December 2016 | Philip Chacko

The goal: To get better all the time

Business excellence has powered the rise of Titan Company, and the proof of the pudding has been its evolution into a multidimensional success story

Excellence, of and by itself, has been the watchword for Titan Company ever since its inception in 1984 as a joint venture between Tata and the Tamil Nadu Industrial Development Corporation. The ‘business’ bit, in the context, seems to be an almost incidental attachment in the defining of an enterprise that has stood apart as a trailblazing amalgam of manufacturer and retailer. But, appearances notwithstanding, this is a tango and it is for two.

Business and excellence have been made inseparable at Titan Company, conjoined twins nurtured to secure benefits across brands and industries, functions and people, leadership and strategy. “Business excellence has enabled us to compartmentalise the organisation and, at the same time, integrate it,” notes Bhaskar Bhat, the managing director of Titan Company. “The other principle in this journey is continuous improvement.”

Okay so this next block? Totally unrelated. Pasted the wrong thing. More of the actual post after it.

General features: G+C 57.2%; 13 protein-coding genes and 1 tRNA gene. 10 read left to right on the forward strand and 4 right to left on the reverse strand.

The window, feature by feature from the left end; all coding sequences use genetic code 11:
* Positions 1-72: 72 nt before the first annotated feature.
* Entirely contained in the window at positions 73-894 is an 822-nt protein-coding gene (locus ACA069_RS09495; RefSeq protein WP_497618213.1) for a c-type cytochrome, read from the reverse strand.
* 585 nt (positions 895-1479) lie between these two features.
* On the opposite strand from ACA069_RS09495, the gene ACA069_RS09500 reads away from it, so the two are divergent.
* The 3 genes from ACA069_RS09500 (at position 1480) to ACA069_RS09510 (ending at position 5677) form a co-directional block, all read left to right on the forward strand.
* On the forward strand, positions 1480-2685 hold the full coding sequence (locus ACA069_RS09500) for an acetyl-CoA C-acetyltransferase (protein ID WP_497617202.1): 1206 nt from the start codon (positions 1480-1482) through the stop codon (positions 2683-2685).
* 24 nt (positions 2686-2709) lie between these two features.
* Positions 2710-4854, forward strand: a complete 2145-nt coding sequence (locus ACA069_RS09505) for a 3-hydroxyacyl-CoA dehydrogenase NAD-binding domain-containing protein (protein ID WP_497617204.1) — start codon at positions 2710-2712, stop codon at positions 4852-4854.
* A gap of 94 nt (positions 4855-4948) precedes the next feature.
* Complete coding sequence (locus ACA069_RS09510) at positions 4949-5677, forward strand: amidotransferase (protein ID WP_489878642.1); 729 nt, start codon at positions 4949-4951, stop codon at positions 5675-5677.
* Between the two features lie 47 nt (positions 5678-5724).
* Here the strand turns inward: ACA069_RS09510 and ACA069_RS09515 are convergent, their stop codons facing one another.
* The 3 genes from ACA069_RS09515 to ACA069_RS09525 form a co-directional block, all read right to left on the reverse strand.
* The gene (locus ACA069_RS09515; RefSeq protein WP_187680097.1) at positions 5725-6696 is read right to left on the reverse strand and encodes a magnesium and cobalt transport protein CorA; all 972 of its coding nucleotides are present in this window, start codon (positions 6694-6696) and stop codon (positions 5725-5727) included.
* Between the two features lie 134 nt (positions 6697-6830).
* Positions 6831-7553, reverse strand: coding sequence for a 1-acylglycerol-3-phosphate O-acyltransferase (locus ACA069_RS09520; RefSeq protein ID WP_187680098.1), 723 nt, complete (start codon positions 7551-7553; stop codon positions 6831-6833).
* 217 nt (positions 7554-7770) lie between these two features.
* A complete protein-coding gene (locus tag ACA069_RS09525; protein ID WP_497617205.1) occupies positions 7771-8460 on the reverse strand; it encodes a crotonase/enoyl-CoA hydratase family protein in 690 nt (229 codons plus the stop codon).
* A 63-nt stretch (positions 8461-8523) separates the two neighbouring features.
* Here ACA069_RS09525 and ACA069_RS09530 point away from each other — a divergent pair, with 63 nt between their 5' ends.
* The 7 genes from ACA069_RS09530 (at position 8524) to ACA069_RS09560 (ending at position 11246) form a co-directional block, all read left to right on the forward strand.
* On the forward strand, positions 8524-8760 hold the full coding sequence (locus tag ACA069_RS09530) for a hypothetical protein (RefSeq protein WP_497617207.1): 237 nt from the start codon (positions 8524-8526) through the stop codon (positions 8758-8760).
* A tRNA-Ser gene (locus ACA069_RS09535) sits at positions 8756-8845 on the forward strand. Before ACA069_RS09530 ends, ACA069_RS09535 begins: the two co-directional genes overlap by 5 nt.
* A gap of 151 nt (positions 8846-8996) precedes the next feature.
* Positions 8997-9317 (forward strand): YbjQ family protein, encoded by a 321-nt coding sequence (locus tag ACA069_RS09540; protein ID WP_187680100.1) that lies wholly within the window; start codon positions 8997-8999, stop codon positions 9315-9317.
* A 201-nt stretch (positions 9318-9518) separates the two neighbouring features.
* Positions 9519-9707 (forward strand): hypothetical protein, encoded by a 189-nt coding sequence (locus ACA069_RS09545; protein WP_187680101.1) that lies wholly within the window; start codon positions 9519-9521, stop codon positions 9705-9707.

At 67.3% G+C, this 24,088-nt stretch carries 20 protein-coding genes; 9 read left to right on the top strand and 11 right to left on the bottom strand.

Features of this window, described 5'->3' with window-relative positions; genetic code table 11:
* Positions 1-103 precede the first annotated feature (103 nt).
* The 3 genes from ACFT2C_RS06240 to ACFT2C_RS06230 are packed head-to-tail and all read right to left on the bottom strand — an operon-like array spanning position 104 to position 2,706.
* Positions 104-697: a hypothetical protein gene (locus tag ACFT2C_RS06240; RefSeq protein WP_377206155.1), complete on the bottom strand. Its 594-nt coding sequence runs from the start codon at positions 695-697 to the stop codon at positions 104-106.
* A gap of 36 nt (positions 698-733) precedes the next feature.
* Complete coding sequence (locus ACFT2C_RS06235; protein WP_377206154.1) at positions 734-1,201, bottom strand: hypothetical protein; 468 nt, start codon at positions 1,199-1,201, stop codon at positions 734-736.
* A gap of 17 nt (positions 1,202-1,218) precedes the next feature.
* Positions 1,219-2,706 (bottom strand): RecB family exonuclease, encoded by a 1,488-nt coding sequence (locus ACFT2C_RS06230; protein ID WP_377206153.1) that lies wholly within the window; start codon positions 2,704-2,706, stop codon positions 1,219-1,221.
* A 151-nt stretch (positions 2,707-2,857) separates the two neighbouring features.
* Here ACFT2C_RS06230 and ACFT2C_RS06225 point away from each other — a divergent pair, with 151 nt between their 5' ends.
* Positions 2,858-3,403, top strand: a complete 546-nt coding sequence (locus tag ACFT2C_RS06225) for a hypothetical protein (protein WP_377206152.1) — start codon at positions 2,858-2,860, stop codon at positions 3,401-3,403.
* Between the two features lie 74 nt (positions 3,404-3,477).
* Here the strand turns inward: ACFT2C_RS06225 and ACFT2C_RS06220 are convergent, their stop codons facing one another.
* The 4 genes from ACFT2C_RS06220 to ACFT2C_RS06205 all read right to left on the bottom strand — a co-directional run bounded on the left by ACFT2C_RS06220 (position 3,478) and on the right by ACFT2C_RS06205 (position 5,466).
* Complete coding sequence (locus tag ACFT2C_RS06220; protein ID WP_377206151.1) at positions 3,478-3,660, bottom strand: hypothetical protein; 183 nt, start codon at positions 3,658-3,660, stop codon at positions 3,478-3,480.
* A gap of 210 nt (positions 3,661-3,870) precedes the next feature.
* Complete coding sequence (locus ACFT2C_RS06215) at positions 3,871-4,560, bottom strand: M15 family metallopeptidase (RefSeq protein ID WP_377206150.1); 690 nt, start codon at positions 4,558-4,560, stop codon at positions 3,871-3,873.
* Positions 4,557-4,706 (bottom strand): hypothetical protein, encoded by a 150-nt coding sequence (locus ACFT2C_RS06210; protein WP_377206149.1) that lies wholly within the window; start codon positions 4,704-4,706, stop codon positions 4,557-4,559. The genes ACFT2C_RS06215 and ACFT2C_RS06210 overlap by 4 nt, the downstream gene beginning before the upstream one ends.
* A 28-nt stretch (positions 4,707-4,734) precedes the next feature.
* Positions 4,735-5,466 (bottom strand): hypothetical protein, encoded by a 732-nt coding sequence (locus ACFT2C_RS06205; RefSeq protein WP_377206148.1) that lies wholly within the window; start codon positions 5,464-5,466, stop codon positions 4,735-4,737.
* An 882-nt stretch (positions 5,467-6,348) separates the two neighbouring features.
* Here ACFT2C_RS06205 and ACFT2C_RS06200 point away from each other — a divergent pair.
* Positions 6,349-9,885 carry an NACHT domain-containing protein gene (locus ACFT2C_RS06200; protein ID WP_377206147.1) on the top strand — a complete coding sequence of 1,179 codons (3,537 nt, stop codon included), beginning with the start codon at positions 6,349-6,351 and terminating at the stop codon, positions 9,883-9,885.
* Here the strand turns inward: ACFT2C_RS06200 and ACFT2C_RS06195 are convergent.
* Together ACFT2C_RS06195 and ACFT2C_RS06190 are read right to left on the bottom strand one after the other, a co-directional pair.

Being an early bird in the business of business excellence has been a help for Titan Company. It was one of the handful of Tata enterprises that, in the mid-1990s, kick-started the business excellence movement in the group.

“I cannot say, to be fair, that we recognised the need for business excellence at that point,” recalls Mr Bhat. “This was a new effort from the group and we were one of the first to embrace it. Until then the idea of a systematic approach to excelling in business was perhaps available, but it had not been mandated by the group.”